Steve Verze, a British engineer, has become the first person to ever receive a 3D printed prosthetic eye during a clinical trial of the technology. Verze, who lost his eye at 7 years old, was fitted with his new eye at Moorfields Eye Hospital in London.
Ocular prosthetics are offered to people who have eye-related conditions such as glaucoma, or those who have lost an eye because of injury or disease.
Traditional prosthetic eyes are made from acrylic and are fitted over an ocular implant device that is embedded deep into the eye socket during surgery. Currently, patients must wait at least four to five months after surgery before the prosthesis can be fitted.
The fitting process of these acrylic eyes involves a two-hour session of moulding the eye socket; a method which sometimes requires the patient to be anaesthetised. The overall process usually takes around six weeks as the custom prosthetic is meticulously hand-painted to match the patient’s other eye.
The overall fitting can be completed within just two to three weeks
The novel 3D printing method is favourable when compared to the traditional moulding technique as it involves just a simple scan of the patient’s empty socket, making it a faster and much less invasive procedure. The eye can be printed within two and a half hours, and therefore the overall fitting can be completed within just two to three weeks.
Whilst a prosthetic eye cannot restore a patient’s vision, it does provide an alternative to wearing an eye patch or bandage, helping to ensure that the patient’s appearance is not affected.
Undergoing major surgery such as the removal of an eye and adjusting to life afterwards can be very demanding psychologically. The loss of an eye may not only affect the person’s vision but also their confidence and mental health. The look of the prosthesis can be crucial in restoring the patient’s self-esteem and improving their quality of life.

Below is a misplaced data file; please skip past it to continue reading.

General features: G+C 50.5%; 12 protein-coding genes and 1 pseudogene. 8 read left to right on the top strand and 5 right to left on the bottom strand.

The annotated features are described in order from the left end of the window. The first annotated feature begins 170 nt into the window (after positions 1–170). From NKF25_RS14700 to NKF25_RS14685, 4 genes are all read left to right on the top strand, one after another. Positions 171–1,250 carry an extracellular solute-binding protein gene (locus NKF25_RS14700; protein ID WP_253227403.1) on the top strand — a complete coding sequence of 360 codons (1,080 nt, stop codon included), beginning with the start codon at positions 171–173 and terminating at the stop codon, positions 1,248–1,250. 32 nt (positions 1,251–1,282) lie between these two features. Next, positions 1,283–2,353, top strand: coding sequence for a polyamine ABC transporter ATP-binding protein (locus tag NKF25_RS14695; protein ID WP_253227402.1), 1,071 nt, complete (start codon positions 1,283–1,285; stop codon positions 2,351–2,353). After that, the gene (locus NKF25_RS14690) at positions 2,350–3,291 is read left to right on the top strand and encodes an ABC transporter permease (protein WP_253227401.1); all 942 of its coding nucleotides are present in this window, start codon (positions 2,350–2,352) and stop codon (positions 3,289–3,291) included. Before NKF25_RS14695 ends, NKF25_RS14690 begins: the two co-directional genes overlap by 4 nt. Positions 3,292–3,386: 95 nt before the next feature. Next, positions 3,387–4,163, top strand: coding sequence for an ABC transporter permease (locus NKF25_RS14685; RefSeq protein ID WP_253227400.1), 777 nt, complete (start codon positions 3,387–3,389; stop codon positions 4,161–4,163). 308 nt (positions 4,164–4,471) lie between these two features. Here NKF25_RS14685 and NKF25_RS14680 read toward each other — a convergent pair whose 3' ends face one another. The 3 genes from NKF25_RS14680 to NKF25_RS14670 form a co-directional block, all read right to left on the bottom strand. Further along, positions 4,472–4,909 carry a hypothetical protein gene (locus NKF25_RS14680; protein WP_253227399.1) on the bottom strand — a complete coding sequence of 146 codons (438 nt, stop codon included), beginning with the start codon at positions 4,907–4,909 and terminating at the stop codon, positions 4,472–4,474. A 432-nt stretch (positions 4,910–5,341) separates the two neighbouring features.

Verze, who is now in his 40s, said, “I’ve needed a prosthetic eye since I was 20, and I’ve always felt self-conscious about it.”
“The closer you get to the real thing makes me feel more and more confident” – Steve Verze
A major benefit of the new fully digital prosthetic is that it appears much more realistic than its forerunner. By also scanning the patient’s healthy eye, the 3D printed model can be compared to the real organ to ensure it is a precise match. Light can travel through the 3D printed eye, allowing it to achieve the full depth and definition that the acrylic eye’s design lacks. In addition to this, the eye movement allowed by the new design helps the prosthesis appear more natural.
“Having lived with this for such a long time, the closer you get to the real thing makes me feel more and more confident,” Verze added.
Leading the trial is Professor Mandeep Sagoo, a consultant ophthalmologist at the hospital, who believes that 3D printing could revolutionise the healthcare industry. “We hope the forthcoming clinical trial will provide us with robust evidence about the value of this new technology, showing what a difference it makes for patients. It clearly has the potential to reduce waiting lists,” Sagoo said.
Modern technology could prove valuable in providing prosthetics that have a more natural fit and appearance, making them more comfortable for the patient. Along with improving the design of these products and the speed of production, the technology is also more cost-effective, which could create savings for the NHS.
The success of this first fitting certainly encourages future possibilities of 3D printing technology in medicine. The potential applications of 3D printing are associated with the emerging concept of personalised medicine and the ability to deliver quicker, more accurate and patient-centred medical services.
The technology has also shown potential in producing replicas of patient-specific organs that allows surgeons and researchers to test and edit treatment procedures before performing them on the real patient. This could greatly improve the efficacy of medical treatments. Additionally, surgical instruments could be produced with greater precision.
The project will enter its next stage with a clinical trial to assess the functioning of the 3D printed eyes in comparison with the traditional acrylic prosthetics. There is hope that the time required for production could be reduced even further.